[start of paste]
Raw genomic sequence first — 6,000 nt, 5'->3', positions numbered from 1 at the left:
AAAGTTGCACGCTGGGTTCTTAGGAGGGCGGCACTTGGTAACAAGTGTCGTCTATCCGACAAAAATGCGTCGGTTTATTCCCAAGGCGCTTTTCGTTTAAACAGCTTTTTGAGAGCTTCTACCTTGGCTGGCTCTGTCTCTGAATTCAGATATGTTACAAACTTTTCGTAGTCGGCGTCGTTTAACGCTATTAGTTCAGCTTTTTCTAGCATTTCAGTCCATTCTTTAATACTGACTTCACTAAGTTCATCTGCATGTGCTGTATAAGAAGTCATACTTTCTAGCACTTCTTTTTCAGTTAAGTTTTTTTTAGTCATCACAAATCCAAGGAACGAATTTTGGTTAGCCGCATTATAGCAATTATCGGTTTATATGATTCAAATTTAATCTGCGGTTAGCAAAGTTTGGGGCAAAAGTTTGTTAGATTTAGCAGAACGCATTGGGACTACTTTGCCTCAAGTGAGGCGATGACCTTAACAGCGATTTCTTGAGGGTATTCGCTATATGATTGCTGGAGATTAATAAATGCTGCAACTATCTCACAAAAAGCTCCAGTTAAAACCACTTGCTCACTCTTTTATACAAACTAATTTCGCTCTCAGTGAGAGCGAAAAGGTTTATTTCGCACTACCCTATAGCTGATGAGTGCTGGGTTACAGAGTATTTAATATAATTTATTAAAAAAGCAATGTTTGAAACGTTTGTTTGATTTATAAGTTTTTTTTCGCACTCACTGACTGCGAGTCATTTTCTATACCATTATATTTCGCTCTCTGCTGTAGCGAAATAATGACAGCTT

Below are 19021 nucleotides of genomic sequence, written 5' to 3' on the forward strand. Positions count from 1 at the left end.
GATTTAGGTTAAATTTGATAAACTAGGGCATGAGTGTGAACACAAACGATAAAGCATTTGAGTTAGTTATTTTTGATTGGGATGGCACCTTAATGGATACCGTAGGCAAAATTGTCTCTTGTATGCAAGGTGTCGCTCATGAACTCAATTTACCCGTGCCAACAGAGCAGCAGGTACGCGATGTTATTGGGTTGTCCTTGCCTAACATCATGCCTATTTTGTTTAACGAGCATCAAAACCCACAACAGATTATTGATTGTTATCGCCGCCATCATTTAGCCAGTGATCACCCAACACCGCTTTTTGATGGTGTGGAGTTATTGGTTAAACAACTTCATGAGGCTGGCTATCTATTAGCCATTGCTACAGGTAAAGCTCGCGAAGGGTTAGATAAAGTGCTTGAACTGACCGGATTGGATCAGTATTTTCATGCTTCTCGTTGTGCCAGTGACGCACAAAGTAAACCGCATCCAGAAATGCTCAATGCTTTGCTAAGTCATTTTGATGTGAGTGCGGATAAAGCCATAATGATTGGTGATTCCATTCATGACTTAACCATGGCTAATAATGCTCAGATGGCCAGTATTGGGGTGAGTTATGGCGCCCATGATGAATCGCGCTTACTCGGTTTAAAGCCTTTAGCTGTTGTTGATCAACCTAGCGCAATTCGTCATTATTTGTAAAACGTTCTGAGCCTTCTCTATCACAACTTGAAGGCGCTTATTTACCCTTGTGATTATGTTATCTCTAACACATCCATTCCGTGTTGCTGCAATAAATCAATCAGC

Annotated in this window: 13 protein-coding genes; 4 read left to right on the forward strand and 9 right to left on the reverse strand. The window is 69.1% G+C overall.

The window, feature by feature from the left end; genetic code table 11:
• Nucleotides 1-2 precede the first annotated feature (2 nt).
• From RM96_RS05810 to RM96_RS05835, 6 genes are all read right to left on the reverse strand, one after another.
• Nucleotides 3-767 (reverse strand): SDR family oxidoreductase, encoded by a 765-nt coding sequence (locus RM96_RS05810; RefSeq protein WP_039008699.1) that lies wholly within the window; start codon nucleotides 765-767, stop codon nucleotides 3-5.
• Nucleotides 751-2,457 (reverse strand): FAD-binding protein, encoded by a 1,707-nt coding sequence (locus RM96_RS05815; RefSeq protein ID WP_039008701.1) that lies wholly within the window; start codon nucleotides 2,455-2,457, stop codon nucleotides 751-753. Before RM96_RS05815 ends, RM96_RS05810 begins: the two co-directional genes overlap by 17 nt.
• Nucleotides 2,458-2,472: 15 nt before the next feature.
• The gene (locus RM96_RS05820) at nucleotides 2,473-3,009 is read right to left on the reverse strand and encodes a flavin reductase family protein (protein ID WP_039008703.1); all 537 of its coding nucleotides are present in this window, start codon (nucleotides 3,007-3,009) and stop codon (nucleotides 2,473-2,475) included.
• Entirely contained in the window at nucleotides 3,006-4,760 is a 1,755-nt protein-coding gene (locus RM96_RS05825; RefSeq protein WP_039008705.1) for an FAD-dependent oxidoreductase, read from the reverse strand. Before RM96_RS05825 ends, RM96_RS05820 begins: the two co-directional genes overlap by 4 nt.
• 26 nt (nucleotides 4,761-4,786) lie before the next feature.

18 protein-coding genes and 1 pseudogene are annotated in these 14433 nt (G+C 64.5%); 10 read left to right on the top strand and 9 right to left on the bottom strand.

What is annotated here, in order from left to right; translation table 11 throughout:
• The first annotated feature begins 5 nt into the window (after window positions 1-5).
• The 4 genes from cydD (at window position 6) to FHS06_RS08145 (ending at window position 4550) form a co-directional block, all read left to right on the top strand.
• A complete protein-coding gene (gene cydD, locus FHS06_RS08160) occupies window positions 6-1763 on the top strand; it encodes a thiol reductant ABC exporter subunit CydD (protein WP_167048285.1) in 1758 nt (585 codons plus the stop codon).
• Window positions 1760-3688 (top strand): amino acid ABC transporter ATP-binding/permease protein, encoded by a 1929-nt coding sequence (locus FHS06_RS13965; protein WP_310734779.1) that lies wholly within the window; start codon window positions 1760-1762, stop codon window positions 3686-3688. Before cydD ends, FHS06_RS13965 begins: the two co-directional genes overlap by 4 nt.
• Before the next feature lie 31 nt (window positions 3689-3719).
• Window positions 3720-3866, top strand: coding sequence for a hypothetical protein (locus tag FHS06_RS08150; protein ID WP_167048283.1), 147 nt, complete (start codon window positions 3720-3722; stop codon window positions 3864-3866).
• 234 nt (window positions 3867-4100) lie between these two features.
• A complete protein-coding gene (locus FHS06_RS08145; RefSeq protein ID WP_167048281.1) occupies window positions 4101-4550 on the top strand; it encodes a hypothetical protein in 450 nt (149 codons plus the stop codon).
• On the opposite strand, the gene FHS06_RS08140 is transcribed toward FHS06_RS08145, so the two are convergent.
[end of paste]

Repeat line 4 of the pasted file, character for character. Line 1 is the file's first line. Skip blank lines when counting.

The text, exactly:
GATTTAGGTTAAATTTGATAAACTAGGGCATGAGTGTGAACACAAACGATAAAGCATTTGAGTTAGTTATTTTTGATTGGGATGGCACCTTAATGGATACCGTAGGCAAAATTGTCTCTTGTATGCAAGGTGTCGCTCATGAACTCAATTTACCCGTGCCAACAGAGCAGCAGGTACGCGATGTTATTGGGTTGTCCTTGCCTAACATCATGCCTATTTTGTTTAACGAGCATCAAAACCCACAACAGATTATTGATTGTTATCGCCGCCATCATTTAGCCAGTGATCACCCAACACCGCTTTTTGATGGTGTGGAGTTATTGGTTAAACAACTTCATGAGGCTGGCTATCTATTAGCCATTGCTACAGGTAAAGCTCGCGAAGGGTTAGATAAAGTGCTTGAACTGACCGGATTGGATCAGTATTTTCATGCTTCTCGTTGTGCCAGTGACGCACAAAGTAAACCGCATCCAGAAATGCTCAATGCTTTGCTAAGTCATTTTGATGTGAGTGCGGATAAAGCCATAATGATTGGTGATTCCATTCATGACTTAACCATGGCTAATAATGCTCAGATGGCCAGTATTGGGGTGAGTTATGGCGCCCATGATGAATCGCGCTTACTCGGTTTAAAGCCTTTAGCTGTTGTTGATCAACCTAGCGCAATTCGTCATTATTTGTAAAACGTTCTGAGCCTTCTCTATCACAACTTGAAGGCGCTTATTTACCCTTGTGATTATGTTATCTCTAACACATCCATTCCGTGTTGCTGCAATAAATCAATCAGC